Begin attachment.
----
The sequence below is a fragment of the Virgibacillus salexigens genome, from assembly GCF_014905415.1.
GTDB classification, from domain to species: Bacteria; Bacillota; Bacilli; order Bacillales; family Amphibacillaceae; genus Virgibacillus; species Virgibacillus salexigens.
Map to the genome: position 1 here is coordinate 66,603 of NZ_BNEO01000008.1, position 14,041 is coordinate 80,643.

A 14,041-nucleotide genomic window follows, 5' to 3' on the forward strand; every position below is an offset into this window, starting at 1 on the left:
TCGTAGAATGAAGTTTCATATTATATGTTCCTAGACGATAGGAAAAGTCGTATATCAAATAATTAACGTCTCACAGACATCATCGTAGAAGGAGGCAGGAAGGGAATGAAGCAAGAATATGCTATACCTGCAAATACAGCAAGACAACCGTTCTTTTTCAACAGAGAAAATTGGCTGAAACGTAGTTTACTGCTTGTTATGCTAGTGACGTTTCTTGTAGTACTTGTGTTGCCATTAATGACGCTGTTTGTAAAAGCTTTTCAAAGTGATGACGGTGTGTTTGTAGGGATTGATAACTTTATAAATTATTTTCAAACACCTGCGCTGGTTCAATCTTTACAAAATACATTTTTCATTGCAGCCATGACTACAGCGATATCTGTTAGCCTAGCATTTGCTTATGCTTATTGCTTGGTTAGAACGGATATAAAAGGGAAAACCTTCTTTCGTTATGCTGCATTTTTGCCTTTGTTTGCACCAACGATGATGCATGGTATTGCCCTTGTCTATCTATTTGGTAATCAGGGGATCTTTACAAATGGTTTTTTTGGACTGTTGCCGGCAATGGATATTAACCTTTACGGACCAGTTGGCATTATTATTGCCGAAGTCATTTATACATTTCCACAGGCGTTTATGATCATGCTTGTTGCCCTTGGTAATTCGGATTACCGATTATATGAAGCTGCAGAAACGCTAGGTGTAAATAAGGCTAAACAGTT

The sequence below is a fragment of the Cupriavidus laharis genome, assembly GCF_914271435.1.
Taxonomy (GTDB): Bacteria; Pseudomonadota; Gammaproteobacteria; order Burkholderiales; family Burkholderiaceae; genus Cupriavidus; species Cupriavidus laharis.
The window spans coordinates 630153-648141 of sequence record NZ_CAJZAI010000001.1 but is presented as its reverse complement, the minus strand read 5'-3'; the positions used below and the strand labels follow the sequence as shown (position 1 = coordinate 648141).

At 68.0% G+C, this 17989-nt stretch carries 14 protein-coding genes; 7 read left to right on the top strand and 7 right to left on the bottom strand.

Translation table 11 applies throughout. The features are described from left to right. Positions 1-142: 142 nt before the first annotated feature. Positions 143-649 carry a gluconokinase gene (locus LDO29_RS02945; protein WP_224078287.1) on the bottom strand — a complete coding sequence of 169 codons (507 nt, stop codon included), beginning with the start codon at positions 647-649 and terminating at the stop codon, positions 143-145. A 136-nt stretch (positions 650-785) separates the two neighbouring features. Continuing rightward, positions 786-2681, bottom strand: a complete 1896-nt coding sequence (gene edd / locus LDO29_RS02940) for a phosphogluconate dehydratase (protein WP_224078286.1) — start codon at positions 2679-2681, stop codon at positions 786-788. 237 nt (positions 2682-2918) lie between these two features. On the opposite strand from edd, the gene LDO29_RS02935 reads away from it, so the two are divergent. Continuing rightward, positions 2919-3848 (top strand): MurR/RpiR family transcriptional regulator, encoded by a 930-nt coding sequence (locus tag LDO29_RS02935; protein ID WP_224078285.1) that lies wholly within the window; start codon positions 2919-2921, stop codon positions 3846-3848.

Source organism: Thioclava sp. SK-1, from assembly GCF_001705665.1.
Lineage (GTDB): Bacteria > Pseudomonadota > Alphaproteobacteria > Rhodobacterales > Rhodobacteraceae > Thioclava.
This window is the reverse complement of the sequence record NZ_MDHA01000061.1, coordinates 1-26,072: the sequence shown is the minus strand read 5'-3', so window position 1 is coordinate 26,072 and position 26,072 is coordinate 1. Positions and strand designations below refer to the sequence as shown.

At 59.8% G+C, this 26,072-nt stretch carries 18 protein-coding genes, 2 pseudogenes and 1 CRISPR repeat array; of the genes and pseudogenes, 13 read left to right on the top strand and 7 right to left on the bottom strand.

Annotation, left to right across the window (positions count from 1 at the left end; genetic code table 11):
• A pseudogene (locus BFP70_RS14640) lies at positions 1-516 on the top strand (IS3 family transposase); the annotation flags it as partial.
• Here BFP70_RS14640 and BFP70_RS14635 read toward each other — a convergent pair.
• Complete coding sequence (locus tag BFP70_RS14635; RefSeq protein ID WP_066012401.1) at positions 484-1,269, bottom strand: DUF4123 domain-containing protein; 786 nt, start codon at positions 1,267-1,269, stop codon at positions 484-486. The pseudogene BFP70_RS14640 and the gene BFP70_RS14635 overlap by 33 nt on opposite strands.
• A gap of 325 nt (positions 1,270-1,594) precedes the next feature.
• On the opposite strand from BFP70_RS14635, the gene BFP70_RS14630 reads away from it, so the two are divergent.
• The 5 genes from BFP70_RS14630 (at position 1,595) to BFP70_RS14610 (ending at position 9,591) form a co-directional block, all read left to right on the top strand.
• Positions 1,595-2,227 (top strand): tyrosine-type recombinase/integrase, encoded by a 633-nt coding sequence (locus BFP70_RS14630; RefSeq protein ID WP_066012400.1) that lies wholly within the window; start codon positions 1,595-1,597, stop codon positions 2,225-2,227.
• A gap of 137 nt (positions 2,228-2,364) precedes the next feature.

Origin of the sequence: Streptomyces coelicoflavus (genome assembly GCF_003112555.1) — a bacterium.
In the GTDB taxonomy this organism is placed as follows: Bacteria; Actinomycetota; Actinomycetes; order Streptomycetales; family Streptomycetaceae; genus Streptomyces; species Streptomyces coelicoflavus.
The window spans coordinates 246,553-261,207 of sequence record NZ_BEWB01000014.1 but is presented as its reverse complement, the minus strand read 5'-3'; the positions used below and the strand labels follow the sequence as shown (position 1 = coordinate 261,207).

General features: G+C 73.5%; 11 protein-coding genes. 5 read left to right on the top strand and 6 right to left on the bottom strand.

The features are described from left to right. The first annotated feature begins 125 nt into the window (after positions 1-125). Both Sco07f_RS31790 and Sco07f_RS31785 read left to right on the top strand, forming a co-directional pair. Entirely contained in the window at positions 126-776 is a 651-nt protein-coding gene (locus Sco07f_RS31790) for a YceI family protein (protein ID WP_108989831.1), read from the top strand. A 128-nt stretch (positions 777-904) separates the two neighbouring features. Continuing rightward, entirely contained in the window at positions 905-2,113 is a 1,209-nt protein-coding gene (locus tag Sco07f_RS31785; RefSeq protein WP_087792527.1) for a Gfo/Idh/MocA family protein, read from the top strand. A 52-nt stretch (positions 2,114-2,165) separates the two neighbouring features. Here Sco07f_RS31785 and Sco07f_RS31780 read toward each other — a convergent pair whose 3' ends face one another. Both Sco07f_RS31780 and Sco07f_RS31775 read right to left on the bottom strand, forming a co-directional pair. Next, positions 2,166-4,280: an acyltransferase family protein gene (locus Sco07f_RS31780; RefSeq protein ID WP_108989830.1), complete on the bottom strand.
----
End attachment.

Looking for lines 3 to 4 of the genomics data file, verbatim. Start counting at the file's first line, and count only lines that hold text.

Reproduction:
Map to the genome: position 1 here is coordinate 66,603 of NZ_BNEO01000008.1, position 14,041 is coordinate 80,643.

A 14,041-nucleotide genomic window follows, 5' to 3' on the forward strand; every position below is an offset into this window, starting at 1 on the left: